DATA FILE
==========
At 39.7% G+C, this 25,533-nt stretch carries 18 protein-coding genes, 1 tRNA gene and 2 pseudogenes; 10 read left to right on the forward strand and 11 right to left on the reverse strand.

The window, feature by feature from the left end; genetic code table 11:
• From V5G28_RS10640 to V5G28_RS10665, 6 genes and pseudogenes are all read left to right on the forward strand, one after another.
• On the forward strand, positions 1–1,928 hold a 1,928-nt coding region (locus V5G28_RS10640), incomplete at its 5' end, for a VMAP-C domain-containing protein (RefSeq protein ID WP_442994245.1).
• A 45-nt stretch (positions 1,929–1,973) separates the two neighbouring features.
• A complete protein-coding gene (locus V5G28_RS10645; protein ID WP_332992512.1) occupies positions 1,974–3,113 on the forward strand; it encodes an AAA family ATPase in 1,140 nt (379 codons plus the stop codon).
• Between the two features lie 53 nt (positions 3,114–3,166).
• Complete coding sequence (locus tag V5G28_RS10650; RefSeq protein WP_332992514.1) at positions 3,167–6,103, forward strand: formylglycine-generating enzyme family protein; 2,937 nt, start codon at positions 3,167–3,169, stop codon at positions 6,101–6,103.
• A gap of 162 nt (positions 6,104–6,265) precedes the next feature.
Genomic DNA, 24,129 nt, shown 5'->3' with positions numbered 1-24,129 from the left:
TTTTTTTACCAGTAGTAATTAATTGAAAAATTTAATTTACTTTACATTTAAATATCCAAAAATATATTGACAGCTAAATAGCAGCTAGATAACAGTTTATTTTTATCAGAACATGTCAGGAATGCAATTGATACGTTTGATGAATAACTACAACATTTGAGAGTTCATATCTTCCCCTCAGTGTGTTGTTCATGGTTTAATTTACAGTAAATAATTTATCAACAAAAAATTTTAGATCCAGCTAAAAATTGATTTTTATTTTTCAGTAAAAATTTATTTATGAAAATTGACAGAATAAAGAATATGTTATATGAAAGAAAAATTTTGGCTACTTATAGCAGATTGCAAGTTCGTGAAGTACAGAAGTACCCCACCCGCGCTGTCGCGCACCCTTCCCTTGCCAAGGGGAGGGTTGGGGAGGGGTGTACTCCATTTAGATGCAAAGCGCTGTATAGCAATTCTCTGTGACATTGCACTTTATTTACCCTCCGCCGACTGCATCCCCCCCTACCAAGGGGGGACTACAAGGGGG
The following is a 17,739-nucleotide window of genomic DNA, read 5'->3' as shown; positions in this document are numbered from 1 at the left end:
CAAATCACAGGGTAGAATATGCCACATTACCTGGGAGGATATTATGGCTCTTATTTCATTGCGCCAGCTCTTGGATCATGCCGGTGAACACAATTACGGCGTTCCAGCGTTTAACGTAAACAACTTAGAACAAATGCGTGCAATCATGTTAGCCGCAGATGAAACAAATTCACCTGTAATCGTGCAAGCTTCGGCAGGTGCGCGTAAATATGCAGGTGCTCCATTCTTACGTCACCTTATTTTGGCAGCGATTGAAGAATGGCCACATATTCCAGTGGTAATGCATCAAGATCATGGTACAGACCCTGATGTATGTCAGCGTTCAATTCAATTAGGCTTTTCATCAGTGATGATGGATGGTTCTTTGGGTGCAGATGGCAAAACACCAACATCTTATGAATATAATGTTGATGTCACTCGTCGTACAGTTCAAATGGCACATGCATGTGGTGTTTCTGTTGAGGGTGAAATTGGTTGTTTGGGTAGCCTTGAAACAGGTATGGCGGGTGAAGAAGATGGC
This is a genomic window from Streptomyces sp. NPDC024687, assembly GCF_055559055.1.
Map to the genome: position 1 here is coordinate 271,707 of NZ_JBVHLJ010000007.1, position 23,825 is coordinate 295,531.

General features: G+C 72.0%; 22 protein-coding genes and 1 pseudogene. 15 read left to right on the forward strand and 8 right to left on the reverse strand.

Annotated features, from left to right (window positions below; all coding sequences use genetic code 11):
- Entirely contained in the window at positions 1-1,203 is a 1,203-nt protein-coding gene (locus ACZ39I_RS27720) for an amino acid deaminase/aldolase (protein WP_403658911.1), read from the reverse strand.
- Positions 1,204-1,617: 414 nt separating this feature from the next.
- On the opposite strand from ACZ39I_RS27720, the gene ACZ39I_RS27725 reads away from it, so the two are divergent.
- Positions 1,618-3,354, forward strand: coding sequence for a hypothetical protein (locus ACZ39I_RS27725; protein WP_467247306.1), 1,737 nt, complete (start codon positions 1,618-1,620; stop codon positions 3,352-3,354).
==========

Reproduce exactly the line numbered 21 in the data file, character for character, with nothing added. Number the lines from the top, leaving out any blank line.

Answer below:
- Positions 1,618-3,354, forward strand: coding sequence for a hypothetical protein (locus ACZ39I_RS27725; protein WP_467247306.1), 1,737 nt, complete (start codon positions 1,618-1,620; stop codon positions 3,352-3,354).